The acquisition determination section 12 checks whether the FCC 31 of the DE 3 in which the access target magnetic disk drive is provided exists on the loop by determining whether the AL_PA of the FCC 31 can be acquired or not (step S9). In the case where the AL_PA of the FCC 31 cannot be acquired and therefore the disappearance of the FCC 31 is confirmed (No in step S10), the failure determination section 13 determines that a power failure has occurred in the DE 3 since the FCC 31 of the DE 3 does not exist on the loop (step S11). At this time, the CM 1 determines that the access disabled state is caused due to the power failure of the DE 3 and treats the magnetic disk drive itself as normal. For example, the CM 1 updates the status of the magnetic disk drive on the configuration table (see FIGS. 11 and 13) provided therein to a status different from the abnormal status (for example, to a flag indicating a power failure status) and continues the I/O processing according to the power failure status.

On the other hand, in the case where the AL_PA of the FCC 31 can be acquired and therefore the existence of the FCC 31 is confirmed (Yes in step S10), the failure determination section 13 determines that a failure has occurred in the magnetic disk drive since only the magnetic disk drive has disappeared from the loop (step S12). At this time, the CM 1 determines that the access disabled state is caused due to the failure of the magnetic disk drive itself, updates the status of the magnetic disk drive on the configuration table (see FIGS. 11 and 13) provided therein to abnormal status, and continues the I/O processing according to the abnormal status of the magnetic disk drive.

In the case where a result of the processing of step S3 or step S5 is Yes, the I/O processing is normally performed (steps S6 or S7).

A mounting apparatus corresponding to the DE 3 including the FCC 31 in the present embodiment, identification information corresponds to the AL_PA in the present embodiment. Predetermined identification information corresponds to the AL_PA assigned to the FCC 31 in the present embodiment. A management apparatus corresponds to the CM 1 in the present embodiment. Access processing refers to a series of processing steps from the issuance of the I/O request to the magnetic disk drive by the host 200 to data read/write operation from/onto the magnetic disk drive (regardless of whether the read/write operation succeeds or fails).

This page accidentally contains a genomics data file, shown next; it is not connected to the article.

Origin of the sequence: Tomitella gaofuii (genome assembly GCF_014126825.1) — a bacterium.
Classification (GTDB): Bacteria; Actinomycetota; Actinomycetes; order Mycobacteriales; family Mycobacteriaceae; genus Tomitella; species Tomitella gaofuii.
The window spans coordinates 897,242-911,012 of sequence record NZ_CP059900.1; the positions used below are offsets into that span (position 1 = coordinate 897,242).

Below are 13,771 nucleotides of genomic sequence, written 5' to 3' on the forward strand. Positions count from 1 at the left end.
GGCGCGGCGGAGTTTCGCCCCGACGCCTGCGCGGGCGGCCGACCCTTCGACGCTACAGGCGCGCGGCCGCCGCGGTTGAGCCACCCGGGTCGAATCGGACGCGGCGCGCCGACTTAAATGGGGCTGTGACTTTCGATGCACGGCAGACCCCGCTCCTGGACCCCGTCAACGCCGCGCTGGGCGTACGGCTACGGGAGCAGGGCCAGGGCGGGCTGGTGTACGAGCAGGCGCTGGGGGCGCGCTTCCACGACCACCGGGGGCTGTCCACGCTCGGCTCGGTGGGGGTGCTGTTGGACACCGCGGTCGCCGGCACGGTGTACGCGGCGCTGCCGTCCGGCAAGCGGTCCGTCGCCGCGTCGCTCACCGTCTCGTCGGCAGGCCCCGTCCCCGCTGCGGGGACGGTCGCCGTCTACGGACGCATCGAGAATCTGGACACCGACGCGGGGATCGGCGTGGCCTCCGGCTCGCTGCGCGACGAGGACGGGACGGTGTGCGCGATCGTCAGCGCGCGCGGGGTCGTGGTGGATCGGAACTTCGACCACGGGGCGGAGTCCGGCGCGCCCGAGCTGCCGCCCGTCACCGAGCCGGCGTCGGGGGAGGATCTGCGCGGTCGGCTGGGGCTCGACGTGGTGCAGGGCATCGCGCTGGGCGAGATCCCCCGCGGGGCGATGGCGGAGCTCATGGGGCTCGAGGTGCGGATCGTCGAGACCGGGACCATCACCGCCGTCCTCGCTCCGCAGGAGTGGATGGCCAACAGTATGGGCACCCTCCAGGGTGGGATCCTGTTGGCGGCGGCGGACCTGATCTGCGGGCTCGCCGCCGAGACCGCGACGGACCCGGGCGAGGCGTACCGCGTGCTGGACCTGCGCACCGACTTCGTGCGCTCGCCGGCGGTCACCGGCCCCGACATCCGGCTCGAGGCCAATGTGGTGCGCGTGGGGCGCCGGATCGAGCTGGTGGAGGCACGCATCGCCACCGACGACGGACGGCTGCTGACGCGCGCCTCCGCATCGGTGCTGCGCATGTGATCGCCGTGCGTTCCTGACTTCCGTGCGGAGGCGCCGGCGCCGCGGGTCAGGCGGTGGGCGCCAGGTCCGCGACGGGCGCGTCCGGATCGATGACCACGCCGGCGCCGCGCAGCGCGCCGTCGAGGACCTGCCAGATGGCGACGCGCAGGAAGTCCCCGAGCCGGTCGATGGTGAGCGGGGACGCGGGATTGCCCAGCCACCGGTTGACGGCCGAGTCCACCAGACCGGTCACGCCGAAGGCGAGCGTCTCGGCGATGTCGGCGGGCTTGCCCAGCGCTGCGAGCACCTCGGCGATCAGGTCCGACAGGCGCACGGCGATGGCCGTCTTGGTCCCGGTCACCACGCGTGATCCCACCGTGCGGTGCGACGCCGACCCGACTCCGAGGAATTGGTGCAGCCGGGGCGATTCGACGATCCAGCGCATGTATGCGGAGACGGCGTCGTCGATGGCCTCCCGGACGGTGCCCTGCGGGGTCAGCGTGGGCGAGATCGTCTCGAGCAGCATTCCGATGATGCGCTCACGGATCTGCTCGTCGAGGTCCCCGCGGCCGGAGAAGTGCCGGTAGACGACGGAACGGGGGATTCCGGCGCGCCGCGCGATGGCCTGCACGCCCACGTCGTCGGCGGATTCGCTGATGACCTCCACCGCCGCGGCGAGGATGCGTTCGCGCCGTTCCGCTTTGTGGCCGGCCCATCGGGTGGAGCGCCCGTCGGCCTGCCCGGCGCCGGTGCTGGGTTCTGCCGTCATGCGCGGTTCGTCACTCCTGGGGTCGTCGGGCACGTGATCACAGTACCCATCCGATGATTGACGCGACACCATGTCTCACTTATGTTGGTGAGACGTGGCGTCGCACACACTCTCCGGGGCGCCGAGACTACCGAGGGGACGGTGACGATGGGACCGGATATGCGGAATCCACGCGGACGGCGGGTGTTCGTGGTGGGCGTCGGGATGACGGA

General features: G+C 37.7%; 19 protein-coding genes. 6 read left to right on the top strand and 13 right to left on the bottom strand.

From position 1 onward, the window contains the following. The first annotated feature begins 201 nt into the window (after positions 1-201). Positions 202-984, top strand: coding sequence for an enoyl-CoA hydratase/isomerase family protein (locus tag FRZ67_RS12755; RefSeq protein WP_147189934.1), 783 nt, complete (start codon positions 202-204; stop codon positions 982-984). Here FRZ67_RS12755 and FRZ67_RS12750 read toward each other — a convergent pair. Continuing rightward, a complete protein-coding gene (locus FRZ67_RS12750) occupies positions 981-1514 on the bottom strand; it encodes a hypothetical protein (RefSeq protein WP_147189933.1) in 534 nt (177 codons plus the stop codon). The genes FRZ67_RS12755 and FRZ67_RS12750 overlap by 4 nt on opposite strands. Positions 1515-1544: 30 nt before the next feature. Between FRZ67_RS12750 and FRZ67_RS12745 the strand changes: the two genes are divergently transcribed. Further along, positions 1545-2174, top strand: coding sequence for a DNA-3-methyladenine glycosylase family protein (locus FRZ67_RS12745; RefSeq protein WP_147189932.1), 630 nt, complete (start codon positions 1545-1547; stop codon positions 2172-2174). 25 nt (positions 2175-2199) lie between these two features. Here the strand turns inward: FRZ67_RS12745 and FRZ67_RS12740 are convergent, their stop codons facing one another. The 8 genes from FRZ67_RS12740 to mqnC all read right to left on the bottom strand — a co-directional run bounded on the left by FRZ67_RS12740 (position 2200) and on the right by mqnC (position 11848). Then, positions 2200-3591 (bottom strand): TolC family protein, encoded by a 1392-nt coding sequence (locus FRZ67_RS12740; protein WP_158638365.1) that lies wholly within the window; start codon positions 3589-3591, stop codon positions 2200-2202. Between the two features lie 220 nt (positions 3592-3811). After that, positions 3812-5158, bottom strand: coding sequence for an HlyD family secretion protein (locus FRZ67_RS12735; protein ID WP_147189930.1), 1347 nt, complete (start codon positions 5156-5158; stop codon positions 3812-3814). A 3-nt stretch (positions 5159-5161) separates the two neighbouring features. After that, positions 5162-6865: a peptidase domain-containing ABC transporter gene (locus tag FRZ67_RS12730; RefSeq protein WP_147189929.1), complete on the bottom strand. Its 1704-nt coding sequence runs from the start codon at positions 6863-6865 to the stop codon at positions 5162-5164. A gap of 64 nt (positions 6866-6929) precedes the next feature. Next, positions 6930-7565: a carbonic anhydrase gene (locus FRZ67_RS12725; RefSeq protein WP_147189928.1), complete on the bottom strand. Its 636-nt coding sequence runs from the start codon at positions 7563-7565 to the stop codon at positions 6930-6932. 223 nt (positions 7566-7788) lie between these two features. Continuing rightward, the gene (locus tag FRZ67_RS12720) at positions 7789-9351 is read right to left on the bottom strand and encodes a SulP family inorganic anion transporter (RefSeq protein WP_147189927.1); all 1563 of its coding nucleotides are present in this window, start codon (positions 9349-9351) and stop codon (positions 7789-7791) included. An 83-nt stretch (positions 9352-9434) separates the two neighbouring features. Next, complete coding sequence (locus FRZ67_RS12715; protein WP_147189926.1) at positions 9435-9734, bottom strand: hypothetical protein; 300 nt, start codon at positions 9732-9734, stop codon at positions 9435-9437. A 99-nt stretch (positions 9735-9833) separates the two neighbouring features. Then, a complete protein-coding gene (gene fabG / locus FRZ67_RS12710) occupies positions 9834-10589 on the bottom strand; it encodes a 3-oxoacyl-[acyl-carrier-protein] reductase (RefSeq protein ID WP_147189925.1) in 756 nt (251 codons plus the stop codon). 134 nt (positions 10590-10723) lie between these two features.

By adopting the method according to the present embodiment, even a storage system provided with a DE that does not have a power failure detection function can detect the occurrence of a power failure and prevents a failure of the magnetic disk drive from being erroneously detected.

Further, by adopting the method according to the present embodiment, it is possible to detect the power failure of the DE during the I/O processing, thereby determining a cause of the disappearance of the AL_PA of the magnetic disk drive without waiting completion of update processing of apparatus configuration.

Whether an access failure to the storage apparatus is due to a failure of the storage apparatus itself or due to an interruption of a power supply to the mounting apparatus can be determined. Thus, it is possible to prevent a failure of the storage apparatus from being erroneously detected, thereby preventing unnecessary replacement of the storage apparatus.

All examples and conditional language recited herein are intended for pedagogical purposes to aid the reader in understanding the invention and the concepts contributed by the inventor to furthering the art, and are to be construed as being without limitation to such specifically recited examples and conditions, nor does the organization of such examples in the specification relate to a showing of the superiority and inferiority of the invention. Although the embodiment(s) of the present inventions have been described in detail, it should be understood that the various changes, substitutions, and alterations could be made hereto without departing from the spirit and scope of the invention.

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Referenced by
Citing PatentFiling datePublication dateApplicantTitle
US8392756 *Jun 17, 2010Mar 5, 2013Hitachi, Ltd.Storage apparatus and method of detecting power failure in storage apparatus
US8909772 *Oct 30, 2012Dec 9, 2014Hong Fu Jin Precision Industry (Shenzhen) Co., Ltd.System for monitoring hard disk drive
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Classifications
U.S. Classification714/6.1, 714/14
International ClassificationG06F11/00
Cooperative ClassificationG06F11/2089, G06F11/079, G06F11/0727
European ClassificationG06F11/07P6, G06F11/07P1F